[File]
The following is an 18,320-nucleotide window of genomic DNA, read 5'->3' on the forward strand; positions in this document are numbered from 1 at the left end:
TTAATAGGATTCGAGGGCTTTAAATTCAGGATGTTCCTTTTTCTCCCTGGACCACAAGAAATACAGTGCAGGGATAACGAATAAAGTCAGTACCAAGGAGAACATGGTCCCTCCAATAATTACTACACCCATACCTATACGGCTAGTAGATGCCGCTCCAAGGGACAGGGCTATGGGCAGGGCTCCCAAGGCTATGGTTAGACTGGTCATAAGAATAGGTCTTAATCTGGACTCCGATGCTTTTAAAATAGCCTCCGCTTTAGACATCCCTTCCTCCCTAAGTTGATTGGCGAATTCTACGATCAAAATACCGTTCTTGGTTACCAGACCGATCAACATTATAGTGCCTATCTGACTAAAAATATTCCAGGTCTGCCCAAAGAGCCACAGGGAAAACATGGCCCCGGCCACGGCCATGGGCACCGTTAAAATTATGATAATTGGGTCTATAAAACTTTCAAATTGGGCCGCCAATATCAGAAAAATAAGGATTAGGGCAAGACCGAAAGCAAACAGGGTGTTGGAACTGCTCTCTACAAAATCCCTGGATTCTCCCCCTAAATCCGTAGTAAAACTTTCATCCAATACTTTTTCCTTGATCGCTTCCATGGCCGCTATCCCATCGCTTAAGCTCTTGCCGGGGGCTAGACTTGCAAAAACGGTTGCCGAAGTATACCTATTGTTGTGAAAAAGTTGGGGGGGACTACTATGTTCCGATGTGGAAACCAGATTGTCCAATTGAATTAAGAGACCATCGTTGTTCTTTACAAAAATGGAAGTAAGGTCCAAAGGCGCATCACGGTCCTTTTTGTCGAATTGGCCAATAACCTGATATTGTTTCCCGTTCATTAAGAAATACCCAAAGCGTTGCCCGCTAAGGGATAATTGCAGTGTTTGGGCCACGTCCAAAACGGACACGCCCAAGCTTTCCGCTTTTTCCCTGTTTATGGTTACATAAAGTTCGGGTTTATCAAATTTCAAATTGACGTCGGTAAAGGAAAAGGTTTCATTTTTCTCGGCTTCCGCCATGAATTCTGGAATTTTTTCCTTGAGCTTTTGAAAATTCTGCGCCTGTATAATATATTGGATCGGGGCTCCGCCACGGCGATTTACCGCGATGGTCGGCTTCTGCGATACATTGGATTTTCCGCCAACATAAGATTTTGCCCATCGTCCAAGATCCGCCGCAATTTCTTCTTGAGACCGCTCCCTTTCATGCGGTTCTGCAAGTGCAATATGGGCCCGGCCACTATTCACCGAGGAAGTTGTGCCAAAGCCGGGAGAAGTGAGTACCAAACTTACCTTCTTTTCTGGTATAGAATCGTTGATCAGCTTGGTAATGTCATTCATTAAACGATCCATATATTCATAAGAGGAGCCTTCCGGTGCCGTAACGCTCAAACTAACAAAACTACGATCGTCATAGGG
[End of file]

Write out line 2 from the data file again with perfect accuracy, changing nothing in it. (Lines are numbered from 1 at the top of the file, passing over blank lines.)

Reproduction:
TTAATAGGATTCGAGGGCTTTAAATTCAGGATGTTCCTTTTTCTCCCTGGACCACAAGAAATACAGTGCAGGGATAACGAATAAAGTCAGTACCAAGGAGAACATGGTCCCTCCAATAATTACTACACCCATACCTATACGGCTAGTAGATGCCGCTCCAAGGGACAGGGCTATGGGCAGGGCTCCCAAGGCTATGGTTAGACTGGTCATAAGAATAGGTCTTAATCTGGACTCCGATGCTTTTAAAATAGCCTCCGCTTTAGACATCCCTTCCTCCCTAAGTTGATTGGCGAATTCTACGATCAAAATACCGTTCTTGGTTACCAGACCGATCAACATTATAGTGCCTATCTGACTAAAAATATTCCAGGTCTGCCCAAAGAGCCACAGGGAAAACATGGCCCCGGCCACGGCCATGGGCACCGTTAAAATTATGATAATTGGGTCTATAAAACTTTCAAATTGGGCCGCCAATATCAGAAAAATAAGGATTAGGGCAAGACCGAAAGCAAACAGGGTGTTGGAACTGCTCTCTACAAAATCCCTGGATTCTCCCCCTAAATCCGTAGTAAAACTTTCATCCAATACTTTTTCCTTGATCGCTTCCATGGCCGCTATCCCATCGCTTAAGCTCTTGCCGGGGGCTAGACTTGCAAAAACGGTTGCCGAAGTATACCTATTGTTGTGAAAAAGTTGGGGGGGACTACTATGTTCCGATGTGGAAACCAGATTGTCCAATTGAATTAAGAGACCATCGTTGTTCTTTACAAAAATGGAAGTAAGGTCCAAAGGCGCATCACGGTCCTTTTTGTCGAATTGGCCAATAACCTGATATTGTTTCCCGTTCATTAAGAAATACCCAAAGCGTTGCCCGCTAAGGGATAATTGCAGTGTTTGGGCCACGTCCAAAACGGACACGCCCAAGCTTTCCGCTTTTTCCCTGTTTATGGTTACATAAAGTTCGGGTTTATCAAATTTCAAATTGACGTCGGTAAAGGAAAAGGTTTCATTTTTCTCGGCTTCCGCCATGAATTCTGGAATTTTTTCCTTGAGCTTTTGAAAATTCTGCGCCTGTATAATATATTGGATCGGGGCTCCGCCACGGCGATTTACCGCGATGGTCGGCTTCTGCGATACATTGGATTTTCCGCCAACATAAGATTTTGCCCATCGTCCAAGATCCGCCGCAATTTCTTCTTGAGACCGCTCCCTTTCATGCGGTTCTGCAAGTGCAATATGGGCCCGGCCACTATTCACCGAGGAAGTTGTGCCAAAGCCGGGAGAAGTGAGTACCAAACTTACCTTCTTTTCTGGTATAGAATCGTTGATCAGCTTGGTAATGTCATTCATTAAACGATCCATATATTCATAAGAGGAGCCTTCCGGTGCCGTAACGCTCAAACTAACAAAACTACGATCGTCATAGGG